“Then, of course, you get older and you realize you need a backup plan,” Hayden said.
She took a year off after high school and then attended North Idaho College where she tried to get into the automotive technology program. They told her the auto program was full and offered her a spot in the diesel technology program.
“I said, ‘Well, that’s awesome. I don’t like cars and I love trucks,” Hayden said.
Hayden graduated last June from a two-year program that earned her an advanced certificate in diesel technology. She now works for Peterbilt in Liberty Lake, as a service coordinator.
Graduating from the diesel mechanics program wasn’t easy for Hayden. She had to pay for school on her own and support herself at the same time.
“From Friday to Sunday, I was working 39 to 41 hours,” Hayden said.
She worked from 8 a.m. to 4 p.m. Fridays and Saturdays at Lone Wolf Harley Davidson, detailing bikes. Then, she’d run home, get changed and head to downtown Coeur d’Alene where she served cocktails each night until 3 a.m. During the week, Hayden coached the Coeur d’Alene High School cheer squad from 3 to 5:30 p.m.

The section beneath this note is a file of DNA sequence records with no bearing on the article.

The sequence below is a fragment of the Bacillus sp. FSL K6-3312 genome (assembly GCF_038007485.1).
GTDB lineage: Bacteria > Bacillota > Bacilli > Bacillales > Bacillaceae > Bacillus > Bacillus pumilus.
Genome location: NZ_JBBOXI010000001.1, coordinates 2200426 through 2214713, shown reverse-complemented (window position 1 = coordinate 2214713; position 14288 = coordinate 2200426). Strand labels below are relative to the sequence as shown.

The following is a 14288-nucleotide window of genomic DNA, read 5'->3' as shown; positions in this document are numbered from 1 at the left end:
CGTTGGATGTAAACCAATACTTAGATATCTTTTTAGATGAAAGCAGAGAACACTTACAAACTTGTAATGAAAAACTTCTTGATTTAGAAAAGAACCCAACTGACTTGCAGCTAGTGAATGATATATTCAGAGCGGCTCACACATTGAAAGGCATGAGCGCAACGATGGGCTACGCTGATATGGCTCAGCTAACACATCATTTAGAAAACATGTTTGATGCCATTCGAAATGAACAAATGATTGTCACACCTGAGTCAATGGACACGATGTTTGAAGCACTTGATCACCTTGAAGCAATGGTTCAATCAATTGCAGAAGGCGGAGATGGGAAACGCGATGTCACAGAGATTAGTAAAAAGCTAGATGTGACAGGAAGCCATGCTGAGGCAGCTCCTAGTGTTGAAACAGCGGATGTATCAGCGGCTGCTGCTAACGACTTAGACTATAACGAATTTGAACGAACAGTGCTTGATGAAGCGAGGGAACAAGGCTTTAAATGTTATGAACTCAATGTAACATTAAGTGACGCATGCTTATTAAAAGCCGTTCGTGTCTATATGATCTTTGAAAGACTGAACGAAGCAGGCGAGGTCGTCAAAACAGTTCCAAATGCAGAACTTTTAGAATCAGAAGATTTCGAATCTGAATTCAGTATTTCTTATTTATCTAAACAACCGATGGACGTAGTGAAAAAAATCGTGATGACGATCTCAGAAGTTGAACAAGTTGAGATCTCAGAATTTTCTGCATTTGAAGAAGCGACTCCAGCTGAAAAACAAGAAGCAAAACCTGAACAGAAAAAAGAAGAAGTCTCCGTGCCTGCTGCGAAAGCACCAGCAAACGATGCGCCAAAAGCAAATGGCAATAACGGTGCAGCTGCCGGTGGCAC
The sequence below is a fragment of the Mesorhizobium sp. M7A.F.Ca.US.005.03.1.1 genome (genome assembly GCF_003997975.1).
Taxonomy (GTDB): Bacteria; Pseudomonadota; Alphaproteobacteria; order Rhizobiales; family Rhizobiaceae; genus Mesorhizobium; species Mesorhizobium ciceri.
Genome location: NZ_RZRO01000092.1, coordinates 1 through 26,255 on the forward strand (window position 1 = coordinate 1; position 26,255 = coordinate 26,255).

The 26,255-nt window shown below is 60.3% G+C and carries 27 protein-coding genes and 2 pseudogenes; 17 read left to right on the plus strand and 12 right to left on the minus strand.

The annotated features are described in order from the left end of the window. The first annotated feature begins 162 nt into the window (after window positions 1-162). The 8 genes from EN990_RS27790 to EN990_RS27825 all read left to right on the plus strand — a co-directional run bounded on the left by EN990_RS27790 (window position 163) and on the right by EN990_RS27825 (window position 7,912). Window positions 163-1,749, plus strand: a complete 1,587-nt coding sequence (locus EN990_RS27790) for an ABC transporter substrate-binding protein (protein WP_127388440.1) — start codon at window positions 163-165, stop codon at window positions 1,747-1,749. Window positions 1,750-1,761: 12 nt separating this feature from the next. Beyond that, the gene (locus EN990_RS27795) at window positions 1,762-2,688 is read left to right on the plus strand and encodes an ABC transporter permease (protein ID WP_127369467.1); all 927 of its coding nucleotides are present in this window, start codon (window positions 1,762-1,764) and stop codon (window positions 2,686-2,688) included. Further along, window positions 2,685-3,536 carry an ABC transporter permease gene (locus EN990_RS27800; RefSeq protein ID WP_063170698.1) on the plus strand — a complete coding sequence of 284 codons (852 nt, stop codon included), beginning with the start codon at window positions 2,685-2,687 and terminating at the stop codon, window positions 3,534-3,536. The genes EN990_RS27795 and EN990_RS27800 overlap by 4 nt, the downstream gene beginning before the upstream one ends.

The routine began to take a toll on Hayden, so for her second year of college, she moved to the San Fernando Valley to live with her grandparents, pursue her music career and continue working toward her diesel technology certificate. Unfortunately, the program wasn’t available in that area.
After a year, she came back to North Idaho and finished the diesel technology program.
“I still managed to graduate with honors,” Hayden said.
Hayden is particularly grateful for that year in California. She was able to be with “Papa Bill,” one of her biggest fans.